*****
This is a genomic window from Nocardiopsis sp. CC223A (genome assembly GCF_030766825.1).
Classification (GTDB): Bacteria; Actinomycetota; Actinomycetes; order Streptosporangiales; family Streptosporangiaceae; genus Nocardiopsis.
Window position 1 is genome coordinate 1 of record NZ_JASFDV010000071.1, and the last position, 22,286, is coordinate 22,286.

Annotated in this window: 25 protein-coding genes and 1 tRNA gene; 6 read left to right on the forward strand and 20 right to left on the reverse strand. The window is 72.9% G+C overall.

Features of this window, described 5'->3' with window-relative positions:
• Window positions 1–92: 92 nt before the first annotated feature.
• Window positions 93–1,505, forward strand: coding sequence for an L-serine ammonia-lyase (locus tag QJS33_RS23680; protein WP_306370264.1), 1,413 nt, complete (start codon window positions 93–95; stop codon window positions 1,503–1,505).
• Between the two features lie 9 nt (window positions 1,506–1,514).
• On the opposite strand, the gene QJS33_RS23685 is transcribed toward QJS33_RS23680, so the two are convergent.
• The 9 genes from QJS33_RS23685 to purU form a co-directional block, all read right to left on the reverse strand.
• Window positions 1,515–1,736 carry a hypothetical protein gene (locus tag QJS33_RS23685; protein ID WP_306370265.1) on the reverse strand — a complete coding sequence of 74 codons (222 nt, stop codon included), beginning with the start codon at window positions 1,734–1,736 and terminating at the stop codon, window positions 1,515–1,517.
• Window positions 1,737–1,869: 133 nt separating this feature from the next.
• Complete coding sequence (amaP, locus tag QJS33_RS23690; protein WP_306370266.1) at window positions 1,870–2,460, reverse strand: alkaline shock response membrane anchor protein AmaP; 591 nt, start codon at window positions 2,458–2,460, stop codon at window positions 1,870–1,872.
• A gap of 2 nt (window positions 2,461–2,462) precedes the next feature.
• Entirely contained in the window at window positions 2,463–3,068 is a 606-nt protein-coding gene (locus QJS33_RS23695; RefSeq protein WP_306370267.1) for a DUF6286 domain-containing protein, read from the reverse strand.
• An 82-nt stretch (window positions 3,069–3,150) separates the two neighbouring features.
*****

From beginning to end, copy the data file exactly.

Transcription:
This is a genomic window from Nocardiopsis sp. CC223A (genome assembly GCF_030766825.1).
Classification (GTDB): Bacteria; Actinomycetota; Actinomycetes; order Streptosporangiales; family Streptosporangiaceae; genus Nocardiopsis.
Window position 1 is genome coordinate 1 of record NZ_JASFDV010000071.1, and the last position, 22,286, is coordinate 22,286.

Annotated in this window: 25 protein-coding genes and 1 tRNA gene; 6 read left to right on the forward strand and 20 right to left on the reverse strand. The window is 72.9% G+C overall.

Features of this window, described 5'->3' with window-relative positions:
• Window positions 1–92: 92 nt before the first annotated feature.
• Window positions 93–1,505, forward strand: coding sequence for an L-serine ammonia-lyase (locus tag QJS33_RS23680; protein WP_306370264.1), 1,413 nt, complete (start codon window positions 93–95; stop codon window positions 1,503–1,505).
• Between the two features lie 9 nt (window positions 1,506–1,514).
• On the opposite strand, the gene QJS33_RS23685 is transcribed toward QJS33_RS23680, so the two are convergent.
• The 9 genes from QJS33_RS23685 to purU form a co-directional block, all read right to left on the reverse strand.
• Window positions 1,515–1,736 carry a hypothetical protein gene (locus tag QJS33_RS23685; protein ID WP_306370265.1) on the reverse strand — a complete coding sequence of 74 codons (222 nt, stop codon included), beginning with the start codon at window positions 1,734–1,736 and terminating at the stop codon, window positions 1,515–1,517.
• Window positions 1,737–1,869: 133 nt separating this feature from the next.
• Complete coding sequence (amaP, locus tag QJS33_RS23690; protein WP_306370266.1) at window positions 1,870–2,460, reverse strand: alkaline shock response membrane anchor protein AmaP; 591 nt, start codon at window positions 2,458–2,460, stop codon at window positions 1,870–1,872.
• A gap of 2 nt (window positions 2,461–2,462) precedes the next feature.
• Entirely contained in the window at window positions 2,463–3,068 is a 606-nt protein-coding gene (locus QJS33_RS23695; RefSeq protein WP_306370267.1) for a DUF6286 domain-containing protein, read from the reverse strand.
• An 82-nt stretch (window positions 3,069–3,150) separates the two neighbouring features.